PERHAPS it’s my age, but I seem to have been to more than the usual number of funerals lately, and there have been others for relatives and lifetime family friends that were too far away to attend.
Many of the words I heard at the various commemorative ceremonies had the intent of validating the life that had been lived and providing a context within which we might be able to normalise what had happened. It led me to reflect on the ways that we as a community come to grips with the fact that someone in our lives has died.
Each of us has inherited responses and evolved cultural mechanisms to prepare for and deal with the fact that someone we knew is not going to be here any more. We share with other species a variety of common biological reactions to loss, as described some time ago by Konrad Lorenz, a winner of the Nobel Prize for Physiology or Medicine.
Every human community — past and present — seems to integrate discussion of death into day-to-day life and perform some form of ritual that provides comfort for the family after a person has died. Though our beliefs may differ, we are generally content to participate respectfully in a funeral run by any denomination of religion that helps to normalise a death.
What intrigued me as I joined in those funerals was that the social mechanisms that might normalise death for a patient, their family and their friends had barely got started, let alone reached their full stride, until after the person died.
Contemporary health systems and community expectations almost conspire to block us from preparing for death until it is staring us in the face. Has death become an anomaly, not only for those who did not know the person was ill, but even for those who did? It is as though we have been taught to believe death cannot happen. Was this always the case, or is it a recent phenomenon?
From prehistoric hunter-gatherer communities until the end of the 19th century the average life expectancy at birth was seldom more than 40 years, even in the most stable communities. Perhaps a third, or more, of all children died before the age of 10 years, and of those who survived childhood very few lived on into extreme old age.
Death and dying were everyday events and, although not always foreseen, were so common as to be scarcely a surprise. Almost everyone dealt with death from the time they could be aware of it. Then, as now, a funeral, often with a promise of some form of continuity after death, provided consolation and context to the living as they contemplated both the ongoing wellbeing of the deceased and their own future mortality.
Our average life expectancy in the developed world is now about 80 years and our relationship with death has changed dramatically. Today, death in childhood is so rare as to generate the comment that it “is not natural”.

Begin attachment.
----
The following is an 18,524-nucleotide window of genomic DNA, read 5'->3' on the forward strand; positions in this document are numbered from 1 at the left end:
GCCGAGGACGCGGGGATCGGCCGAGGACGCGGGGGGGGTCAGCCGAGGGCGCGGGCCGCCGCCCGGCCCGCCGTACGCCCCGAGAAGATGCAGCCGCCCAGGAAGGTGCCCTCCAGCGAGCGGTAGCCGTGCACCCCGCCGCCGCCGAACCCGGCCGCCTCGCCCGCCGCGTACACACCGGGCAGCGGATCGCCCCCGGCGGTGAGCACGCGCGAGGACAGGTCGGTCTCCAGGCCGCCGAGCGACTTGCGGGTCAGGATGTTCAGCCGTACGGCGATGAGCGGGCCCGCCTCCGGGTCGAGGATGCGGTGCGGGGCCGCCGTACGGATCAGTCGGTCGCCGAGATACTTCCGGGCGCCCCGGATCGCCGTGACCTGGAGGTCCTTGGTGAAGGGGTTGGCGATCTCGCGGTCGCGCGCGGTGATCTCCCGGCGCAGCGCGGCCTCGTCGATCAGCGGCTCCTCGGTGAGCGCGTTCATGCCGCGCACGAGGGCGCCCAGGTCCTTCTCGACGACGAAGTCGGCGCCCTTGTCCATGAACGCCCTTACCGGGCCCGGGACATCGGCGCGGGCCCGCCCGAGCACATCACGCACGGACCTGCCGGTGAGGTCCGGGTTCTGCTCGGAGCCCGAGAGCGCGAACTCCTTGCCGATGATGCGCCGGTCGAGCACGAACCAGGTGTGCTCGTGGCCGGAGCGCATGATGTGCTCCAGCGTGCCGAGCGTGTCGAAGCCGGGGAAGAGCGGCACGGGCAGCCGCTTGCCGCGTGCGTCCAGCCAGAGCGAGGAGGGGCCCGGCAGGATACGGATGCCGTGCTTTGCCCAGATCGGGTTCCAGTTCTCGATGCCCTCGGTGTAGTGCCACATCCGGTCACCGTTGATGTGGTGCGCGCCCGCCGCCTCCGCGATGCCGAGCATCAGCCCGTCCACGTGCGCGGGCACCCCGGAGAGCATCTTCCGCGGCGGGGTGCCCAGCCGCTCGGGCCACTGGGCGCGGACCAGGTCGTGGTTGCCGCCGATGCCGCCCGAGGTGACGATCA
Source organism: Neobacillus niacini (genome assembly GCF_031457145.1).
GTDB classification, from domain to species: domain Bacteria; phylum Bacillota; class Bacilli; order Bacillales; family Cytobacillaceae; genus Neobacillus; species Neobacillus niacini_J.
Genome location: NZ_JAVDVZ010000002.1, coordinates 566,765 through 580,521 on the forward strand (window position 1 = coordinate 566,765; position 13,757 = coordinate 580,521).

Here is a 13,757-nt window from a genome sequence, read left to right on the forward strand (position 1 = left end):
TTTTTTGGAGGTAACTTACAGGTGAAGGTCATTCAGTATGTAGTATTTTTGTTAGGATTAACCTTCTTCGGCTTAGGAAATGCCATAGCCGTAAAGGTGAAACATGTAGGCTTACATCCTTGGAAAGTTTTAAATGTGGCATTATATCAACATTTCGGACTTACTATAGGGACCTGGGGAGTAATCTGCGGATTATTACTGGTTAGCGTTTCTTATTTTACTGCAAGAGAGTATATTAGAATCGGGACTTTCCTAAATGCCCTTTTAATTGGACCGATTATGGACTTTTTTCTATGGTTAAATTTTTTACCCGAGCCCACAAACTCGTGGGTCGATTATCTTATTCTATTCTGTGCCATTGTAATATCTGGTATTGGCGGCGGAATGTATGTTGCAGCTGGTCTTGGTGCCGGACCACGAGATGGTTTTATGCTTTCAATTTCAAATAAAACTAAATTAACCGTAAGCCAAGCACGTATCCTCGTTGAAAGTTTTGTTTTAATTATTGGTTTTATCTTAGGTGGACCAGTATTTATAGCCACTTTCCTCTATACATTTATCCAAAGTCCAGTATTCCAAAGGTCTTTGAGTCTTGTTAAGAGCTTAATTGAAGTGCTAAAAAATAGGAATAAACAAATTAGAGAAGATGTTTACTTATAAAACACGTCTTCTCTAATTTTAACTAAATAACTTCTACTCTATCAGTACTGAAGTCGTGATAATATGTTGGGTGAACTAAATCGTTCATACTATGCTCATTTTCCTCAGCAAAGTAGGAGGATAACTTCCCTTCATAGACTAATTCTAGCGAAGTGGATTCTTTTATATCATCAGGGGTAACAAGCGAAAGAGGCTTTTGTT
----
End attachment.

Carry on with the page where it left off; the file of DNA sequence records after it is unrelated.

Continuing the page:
Cure-focused medicine has sold us a new set of expectations for the course of our lives and has generally ignored the inevitability of life’s end. Some patients and their families become almost incredulous when options for treatment run out.
Dealing with a death also reminds us of the shocking reality that we too might die. We may be more unnerved by a death today than previous generations when the risks of dying anytime soon were far higher.
The ascendancy of scientific explanations for disease has diminished the option of ascribing the causes of death to supernatural forces. When there was a general belief in the power of prayer to alter the future we might have felt we had some personal influence on the course of our illnesses. It can be hard to find the solace of meaning when disease is caused by bad habits, bad luck or bad genes.
We have been rendered relatively powerless to believe we can influence our fate, apart from subjugating ourselves to the dictates of technology.
The funerals I went to did as good a job as was possible in the circumstances of retrospectively normalising death. But retrospective validation is a poor substitute for the peace that a person can bring to their own death when they are prepared by realistic expectations.
It is timely to carefully consider the values and goals of modern health care. The challenge as I see it is to work out how to re-establish the prospective acceptance of the normality of death within the practice of modern medicine.
“After all, to the well organised mind, death is but the next great adventure”, as Albus Dumbledore in Harry Potter and the Philosopher’s Stone put it.
Associate Professor Will Cairns is the director of the Townsville Palliative Care Service, Queensland.